Electronic Fetal Monitoring and The Law


  • Barbara F. Katz J.D.

    1. Deputy General Counsel for the Massachusetts Department of Public Health. She has spoken at several recent meetings of the International Childbirth Education Association on legal issues relating to obstetric care and patients' rights.
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  • This paper was adapted from a report prepared by a task force for a Consensus Development Conference on Antenatal Diagnosis, sponsored by the National Institute of Child Health and Human Development on March 5–7, 1979 in Bethesda, MD.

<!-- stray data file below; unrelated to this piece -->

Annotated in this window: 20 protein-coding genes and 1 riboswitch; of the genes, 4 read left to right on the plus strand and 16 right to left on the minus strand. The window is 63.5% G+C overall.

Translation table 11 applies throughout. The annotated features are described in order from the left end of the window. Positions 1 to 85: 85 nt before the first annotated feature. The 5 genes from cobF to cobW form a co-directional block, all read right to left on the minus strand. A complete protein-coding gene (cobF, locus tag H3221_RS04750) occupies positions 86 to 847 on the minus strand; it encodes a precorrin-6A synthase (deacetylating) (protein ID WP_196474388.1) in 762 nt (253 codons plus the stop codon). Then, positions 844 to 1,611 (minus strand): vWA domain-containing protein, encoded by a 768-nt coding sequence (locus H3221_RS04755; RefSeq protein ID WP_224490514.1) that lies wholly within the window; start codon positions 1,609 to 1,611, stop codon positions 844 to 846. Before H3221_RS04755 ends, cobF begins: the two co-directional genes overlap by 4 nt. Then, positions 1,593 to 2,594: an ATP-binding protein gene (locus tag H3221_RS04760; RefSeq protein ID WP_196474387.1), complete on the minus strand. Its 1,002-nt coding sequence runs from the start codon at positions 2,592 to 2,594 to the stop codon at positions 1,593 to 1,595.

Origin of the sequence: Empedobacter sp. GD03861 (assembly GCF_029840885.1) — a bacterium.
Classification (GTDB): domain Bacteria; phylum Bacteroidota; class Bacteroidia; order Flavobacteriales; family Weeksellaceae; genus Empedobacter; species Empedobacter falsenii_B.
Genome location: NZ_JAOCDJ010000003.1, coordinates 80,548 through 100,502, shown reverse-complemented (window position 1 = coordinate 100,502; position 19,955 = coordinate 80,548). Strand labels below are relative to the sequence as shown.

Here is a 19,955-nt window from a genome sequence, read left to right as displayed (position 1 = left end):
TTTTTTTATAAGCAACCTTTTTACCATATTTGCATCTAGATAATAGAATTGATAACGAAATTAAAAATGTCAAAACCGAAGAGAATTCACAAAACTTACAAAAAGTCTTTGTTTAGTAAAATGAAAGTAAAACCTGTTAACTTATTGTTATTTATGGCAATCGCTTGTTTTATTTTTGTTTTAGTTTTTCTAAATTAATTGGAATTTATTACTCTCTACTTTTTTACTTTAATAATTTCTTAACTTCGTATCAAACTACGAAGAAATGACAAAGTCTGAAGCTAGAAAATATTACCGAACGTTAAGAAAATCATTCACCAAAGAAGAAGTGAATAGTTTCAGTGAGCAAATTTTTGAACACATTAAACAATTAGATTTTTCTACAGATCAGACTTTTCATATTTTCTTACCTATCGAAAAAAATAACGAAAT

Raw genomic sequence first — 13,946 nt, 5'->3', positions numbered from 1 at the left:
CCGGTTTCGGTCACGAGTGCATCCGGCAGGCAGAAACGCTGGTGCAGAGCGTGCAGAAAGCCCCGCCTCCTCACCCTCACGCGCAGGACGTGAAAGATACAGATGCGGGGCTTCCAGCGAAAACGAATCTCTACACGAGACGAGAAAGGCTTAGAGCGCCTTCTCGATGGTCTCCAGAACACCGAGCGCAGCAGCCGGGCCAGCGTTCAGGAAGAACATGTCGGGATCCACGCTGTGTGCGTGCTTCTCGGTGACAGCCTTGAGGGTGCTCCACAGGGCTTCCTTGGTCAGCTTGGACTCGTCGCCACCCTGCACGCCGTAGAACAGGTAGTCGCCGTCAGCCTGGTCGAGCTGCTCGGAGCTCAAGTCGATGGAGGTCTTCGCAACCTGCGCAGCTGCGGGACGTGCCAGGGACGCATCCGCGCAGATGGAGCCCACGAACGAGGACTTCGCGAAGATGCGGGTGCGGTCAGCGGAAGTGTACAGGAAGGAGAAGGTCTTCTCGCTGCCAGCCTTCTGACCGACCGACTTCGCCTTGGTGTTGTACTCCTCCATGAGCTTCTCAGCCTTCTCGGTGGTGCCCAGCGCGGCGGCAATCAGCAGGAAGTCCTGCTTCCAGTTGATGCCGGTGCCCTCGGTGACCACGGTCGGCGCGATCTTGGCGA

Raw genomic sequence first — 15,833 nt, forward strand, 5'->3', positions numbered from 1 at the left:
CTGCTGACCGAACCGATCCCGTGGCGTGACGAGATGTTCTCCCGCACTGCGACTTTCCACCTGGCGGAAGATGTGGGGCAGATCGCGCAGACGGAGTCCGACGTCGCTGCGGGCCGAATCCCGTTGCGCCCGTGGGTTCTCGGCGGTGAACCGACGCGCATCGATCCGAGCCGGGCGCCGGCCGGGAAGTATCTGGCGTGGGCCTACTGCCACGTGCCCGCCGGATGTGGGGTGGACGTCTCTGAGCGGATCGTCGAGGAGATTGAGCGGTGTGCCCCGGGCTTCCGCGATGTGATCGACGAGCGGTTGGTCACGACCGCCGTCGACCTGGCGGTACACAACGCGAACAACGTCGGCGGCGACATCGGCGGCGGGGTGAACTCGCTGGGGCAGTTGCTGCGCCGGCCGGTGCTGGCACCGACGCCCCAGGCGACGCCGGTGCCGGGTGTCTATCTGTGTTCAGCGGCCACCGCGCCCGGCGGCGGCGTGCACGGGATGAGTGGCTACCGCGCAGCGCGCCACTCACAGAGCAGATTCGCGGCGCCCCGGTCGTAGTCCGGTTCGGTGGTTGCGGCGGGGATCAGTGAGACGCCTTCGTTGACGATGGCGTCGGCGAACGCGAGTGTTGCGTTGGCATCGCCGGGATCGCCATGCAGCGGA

ABSTRACT: This paper concerns whether electronic fetal monitoring (EFM) has become a standard of care, such that physicians who do not use it can be held liable for injury to the offspring which would have been avoided by the use of EFM. Several defenses against potential liability are described. These include the “respectable minority rule” whereby physicians are protected when they choose between competing regimens of treatment; the “best judgement rule” by which it is the duty of a physician not to follow standards of care which show evidence of being erroneous; and the questioning of a standard of care as negligent in and of itself. These defenses, and the potential liability of a physician for over-utilizing a technology, or taking a course of action which unnecessarily causes surgery, hospitalization or increased cost, are illustrated with court decisions. Hospitals may be liable for loss or injury which results from failing to inform prospective patients that necessary staff and/or facilities are unavailable to complete an offered treatment and handle its complications. The potential impact of the new FDA medical device regulation, and of any future state or local regulations on EFM are discussed.